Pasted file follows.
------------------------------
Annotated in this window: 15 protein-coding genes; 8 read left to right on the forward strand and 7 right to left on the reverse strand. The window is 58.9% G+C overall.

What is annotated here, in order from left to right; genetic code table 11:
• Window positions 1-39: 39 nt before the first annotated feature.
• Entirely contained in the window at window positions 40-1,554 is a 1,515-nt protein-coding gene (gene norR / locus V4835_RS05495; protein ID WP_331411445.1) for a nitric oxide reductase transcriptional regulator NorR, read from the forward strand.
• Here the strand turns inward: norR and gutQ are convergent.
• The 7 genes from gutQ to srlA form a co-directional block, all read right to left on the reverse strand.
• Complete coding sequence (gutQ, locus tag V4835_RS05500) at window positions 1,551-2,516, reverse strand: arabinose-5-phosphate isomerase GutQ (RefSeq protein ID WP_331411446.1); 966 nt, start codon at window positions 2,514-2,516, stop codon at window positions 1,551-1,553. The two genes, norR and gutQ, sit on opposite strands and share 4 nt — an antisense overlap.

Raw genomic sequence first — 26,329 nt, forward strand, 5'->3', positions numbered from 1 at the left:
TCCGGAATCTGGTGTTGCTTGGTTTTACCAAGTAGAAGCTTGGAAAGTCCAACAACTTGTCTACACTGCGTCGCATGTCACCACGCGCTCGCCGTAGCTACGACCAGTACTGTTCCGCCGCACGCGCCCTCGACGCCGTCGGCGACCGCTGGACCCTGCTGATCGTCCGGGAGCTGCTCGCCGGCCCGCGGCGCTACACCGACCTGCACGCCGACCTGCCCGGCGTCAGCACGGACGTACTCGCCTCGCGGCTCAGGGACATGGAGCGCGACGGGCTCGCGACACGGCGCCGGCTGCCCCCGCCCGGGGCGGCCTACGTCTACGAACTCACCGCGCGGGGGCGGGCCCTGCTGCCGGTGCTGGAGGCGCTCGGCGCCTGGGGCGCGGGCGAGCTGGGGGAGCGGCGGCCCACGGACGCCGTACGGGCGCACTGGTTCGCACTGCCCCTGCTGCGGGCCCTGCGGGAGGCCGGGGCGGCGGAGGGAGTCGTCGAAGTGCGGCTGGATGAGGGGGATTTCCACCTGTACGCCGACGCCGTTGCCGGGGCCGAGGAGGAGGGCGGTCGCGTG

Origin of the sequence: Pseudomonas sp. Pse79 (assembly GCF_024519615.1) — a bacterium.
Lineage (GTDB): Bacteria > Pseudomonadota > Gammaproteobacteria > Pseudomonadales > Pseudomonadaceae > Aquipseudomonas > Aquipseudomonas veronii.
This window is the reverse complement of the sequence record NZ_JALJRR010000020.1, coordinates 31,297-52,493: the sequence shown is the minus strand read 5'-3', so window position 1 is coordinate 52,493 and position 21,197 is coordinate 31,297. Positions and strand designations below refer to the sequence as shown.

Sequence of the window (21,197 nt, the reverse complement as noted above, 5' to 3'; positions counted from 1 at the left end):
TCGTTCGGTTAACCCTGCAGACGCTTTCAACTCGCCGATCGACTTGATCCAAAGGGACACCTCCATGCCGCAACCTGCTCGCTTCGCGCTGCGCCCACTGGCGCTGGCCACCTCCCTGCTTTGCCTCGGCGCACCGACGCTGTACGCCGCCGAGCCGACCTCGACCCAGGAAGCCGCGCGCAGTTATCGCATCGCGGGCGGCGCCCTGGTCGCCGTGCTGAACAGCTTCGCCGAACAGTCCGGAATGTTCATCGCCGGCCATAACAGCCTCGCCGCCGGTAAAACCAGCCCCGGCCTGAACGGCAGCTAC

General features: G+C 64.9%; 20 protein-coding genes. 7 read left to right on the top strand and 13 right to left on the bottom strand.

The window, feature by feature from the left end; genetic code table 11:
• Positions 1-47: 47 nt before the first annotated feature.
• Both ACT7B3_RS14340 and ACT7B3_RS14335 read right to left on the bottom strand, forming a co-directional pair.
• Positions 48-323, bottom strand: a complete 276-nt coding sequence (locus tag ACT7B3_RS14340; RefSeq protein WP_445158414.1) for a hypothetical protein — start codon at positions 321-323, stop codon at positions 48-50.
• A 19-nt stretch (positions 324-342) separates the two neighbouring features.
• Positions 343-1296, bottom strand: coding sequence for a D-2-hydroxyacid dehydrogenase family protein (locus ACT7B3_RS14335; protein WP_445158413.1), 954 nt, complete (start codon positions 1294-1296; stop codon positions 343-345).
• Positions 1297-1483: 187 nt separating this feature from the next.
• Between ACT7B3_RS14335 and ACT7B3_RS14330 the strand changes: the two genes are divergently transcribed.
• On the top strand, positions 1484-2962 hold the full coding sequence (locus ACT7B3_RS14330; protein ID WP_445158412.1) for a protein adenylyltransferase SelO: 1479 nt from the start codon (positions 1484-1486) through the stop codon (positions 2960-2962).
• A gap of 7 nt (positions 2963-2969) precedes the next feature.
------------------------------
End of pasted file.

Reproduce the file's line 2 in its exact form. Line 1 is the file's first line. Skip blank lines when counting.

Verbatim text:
What is annotated here, in order from left to right; genetic code table 11: